This basic idea of a very human villain is not part of the formula, though you could argue it is part of the process. Instead, what X-Men introduced to mainstream superhero cinema was a hero and villain positioned as mirror images. Both Professor X and Magneto are mutants, both seek to mentor and protect their kind, and both feel a conflict with the humans is imminent. While Professor X would rather discuss these tensions and live peacefully, Magneto would rather take the battle to the humans and defeat them by force; in this movie, specifically, his plan is to turn everyone into mutants. The duo of Professor X and Magneto has been compared to Martin Luther King and Malcolm X (despite the popular myth, the two civil rights leaders were not Stan Lee’s inspiration), and while that’s a little reductive and casts Malcolm X as a villain, it holds water as a basic comparison; Professor X and Magneto are two sides of the same coin.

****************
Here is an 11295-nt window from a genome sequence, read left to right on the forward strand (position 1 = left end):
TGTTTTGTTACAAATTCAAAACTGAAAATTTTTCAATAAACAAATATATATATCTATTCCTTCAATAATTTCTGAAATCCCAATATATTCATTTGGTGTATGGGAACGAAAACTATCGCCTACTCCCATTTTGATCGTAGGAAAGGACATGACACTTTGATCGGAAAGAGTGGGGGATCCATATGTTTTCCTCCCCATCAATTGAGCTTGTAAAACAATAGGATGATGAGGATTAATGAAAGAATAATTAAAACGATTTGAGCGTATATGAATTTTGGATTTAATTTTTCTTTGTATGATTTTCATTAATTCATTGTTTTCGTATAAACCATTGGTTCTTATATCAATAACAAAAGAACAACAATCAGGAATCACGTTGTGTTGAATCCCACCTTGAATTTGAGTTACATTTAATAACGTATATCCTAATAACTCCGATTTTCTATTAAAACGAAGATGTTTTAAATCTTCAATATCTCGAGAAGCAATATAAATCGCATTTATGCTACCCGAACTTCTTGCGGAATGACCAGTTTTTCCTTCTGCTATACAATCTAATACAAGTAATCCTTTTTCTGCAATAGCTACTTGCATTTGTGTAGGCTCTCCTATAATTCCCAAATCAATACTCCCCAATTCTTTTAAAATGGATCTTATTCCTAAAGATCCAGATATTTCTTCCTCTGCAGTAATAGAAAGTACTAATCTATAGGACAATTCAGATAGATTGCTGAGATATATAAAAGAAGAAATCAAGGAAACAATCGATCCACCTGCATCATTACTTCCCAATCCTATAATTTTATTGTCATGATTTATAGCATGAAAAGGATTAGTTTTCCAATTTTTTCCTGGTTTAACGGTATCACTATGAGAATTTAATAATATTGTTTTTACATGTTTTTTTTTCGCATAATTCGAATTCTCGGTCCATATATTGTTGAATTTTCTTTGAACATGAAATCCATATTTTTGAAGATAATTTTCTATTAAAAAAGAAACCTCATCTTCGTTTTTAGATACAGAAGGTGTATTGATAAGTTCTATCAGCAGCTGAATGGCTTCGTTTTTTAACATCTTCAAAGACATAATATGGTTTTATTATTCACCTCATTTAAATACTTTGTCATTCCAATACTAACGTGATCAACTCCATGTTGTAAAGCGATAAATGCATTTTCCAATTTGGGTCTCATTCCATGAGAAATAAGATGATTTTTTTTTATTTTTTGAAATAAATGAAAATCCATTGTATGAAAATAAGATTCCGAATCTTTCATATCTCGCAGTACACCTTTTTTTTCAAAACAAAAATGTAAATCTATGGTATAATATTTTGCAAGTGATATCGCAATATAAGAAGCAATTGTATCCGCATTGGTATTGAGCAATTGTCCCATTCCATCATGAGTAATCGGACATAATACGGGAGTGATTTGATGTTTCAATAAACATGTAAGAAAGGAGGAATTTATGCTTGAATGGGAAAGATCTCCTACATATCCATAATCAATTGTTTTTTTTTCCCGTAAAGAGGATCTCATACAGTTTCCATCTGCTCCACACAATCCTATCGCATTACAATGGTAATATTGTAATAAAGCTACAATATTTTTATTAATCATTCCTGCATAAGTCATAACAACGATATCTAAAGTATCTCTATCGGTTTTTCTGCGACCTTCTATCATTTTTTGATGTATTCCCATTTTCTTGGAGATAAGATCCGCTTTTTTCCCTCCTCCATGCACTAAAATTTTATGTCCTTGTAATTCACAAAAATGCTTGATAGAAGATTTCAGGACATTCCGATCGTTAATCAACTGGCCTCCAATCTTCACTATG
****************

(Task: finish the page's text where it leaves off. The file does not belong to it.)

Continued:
The MCU refers to HYDRA and S.H.I.E.L.D. as being two sides of the same coin, too, but mirroring the hero is a very popular theme in the MCU across the board. Tony Stark shares a lot of characteristics with both Obediah Stane and Justin Hammer, while Captain America and Bucky Barnes go from best friends to enemies with a little bit of Winter Soldier brainwashing between movies. Thor and Loki speak from themselves. T’Challa and Killmonger grew up apart but are deeply affected by each other. Ant-Man and Yellowjacket use the same tech. Doctor Strange and Kaecillius are both sorcerers who broke the rules. The DCEU plumbs these pipes less often, though Aquaman’s use of it — Arthur and Orm, anyone? — is as obvious as any in the MCU.
There are other facets to the formula, as well; wanton destruction of a public building nobody seems concerned about, a spirit of teamwork, meta-references, some sequel bait... there’s also the leftover funk of the movies before X-Men through some terribly cheesy one-liners. On the whole though, by establishing a foothold in the real world, tackling meaningful issues — however clumsily — and offering up an antagonist in the shape of the hero’s mirror image, X-Men set out a roadmap for the modern superhero movie which few have successfully deviated from since. Without it, who knows what superhero movies would look like today.